There are a few base behavior differences from standard regular expression usage to match the functionality of the Windows filesystem and Windows registry:
- All characters are in Unicode
- A character is considered to be in a set if either its lower case format or its upper case format is in the set, i.e. all character comparison is done case insensitively.
- ^ is prepended and $ appended to all the regular expressions so they must match the entire string, not a substring.
The syntax supported by Application and Device Control is listed here:
- Character : Matches itself, unless it is a special character (metachar): . \ [ ] * + ^ $
- . : Matches any character.
- \ : Matches the character following it, except when followed by a left or right round bracket, a digit 1 to 9 or a left or right angle bracket. (see ,,). It is used as an escape character for all other meta-characters, and itself. When used in a set (), it is treated as an ordinary character.
- [set] : Matches one of the characters in the set. If the first character in the set is "^", it matches a character NOT in the set, i.e. complements the set. A shorthand S-E is used to specify a set of characters S up to E, inclusive. The special characters "]" and "-" have no special meaning if they appear as the first chars in the set.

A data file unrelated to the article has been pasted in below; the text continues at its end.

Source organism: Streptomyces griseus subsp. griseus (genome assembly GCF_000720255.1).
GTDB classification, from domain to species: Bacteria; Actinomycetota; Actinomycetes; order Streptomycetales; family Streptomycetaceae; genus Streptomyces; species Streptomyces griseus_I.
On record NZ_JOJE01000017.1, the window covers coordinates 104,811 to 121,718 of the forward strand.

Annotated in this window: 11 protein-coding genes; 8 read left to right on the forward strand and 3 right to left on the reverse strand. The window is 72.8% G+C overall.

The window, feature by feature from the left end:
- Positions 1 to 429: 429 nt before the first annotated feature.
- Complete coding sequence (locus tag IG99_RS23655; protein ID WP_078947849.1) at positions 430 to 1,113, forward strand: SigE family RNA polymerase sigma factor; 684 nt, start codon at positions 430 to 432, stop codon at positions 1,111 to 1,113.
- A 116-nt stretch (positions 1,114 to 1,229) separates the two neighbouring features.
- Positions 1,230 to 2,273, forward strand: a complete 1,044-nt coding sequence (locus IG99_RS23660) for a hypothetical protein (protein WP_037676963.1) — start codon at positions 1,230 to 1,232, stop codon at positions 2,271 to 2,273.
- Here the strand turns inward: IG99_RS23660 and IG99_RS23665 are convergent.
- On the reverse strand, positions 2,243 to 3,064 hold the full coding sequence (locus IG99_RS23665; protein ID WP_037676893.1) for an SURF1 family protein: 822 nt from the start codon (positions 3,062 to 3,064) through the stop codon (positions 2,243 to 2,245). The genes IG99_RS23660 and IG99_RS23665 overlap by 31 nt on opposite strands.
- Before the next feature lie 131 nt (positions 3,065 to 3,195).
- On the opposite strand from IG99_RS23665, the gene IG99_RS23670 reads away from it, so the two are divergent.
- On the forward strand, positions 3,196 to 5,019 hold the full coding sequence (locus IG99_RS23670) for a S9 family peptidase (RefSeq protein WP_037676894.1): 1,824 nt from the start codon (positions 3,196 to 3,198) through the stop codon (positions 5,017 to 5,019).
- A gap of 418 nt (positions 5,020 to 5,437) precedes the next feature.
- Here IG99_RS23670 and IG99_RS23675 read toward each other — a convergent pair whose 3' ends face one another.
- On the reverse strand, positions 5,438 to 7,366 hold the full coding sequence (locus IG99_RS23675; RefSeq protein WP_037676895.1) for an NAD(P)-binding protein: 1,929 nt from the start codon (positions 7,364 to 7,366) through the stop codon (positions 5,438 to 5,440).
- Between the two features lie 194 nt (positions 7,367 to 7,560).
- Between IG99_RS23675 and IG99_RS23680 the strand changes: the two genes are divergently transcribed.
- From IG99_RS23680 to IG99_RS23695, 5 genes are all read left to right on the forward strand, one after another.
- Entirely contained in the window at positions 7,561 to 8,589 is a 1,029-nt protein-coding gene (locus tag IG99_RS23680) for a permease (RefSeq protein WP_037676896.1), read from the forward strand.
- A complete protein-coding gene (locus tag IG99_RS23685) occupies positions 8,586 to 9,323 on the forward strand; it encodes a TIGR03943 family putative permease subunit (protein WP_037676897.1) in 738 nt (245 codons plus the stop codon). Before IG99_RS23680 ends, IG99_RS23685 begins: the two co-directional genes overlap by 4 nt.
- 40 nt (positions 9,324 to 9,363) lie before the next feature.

- * : Any regular expression form  to  followed by closure character (*) matches zero or more matches of that form.
- + : Same as , except it matches one or more.
- A regular expression in the form  to , enclosed as \(form\) matches what form matches. The enclosure creates a set of tags, used for  and for pattern substitution. The tagged forms are numbered starting from 1.
- A \ followed by a digit 1 to 9 matches whatever a previously tagged regular expression () matched.
- \< \> : A regular expression starting with a \<construct> construct, restricts the pattern matching to the beginning of a word, and/or the end of a word. A word is defined to be a character string beginning and/or ending with the characters A-Z a-z 0-9 and _. It must also be preceded and/or followed by any character outside those mentioned.
- A composite regular expression xy where x and y are in the form  to  matches the longest match of x followed by a match for y.
- ^ $ : A regular expression starting with a ^ character and/or ending with a $ character, restricts the pattern matching to the beginning of the line, or the end of line [anchors]. Elsewhere in the pattern, ^ and $ are treated as ordinary characters.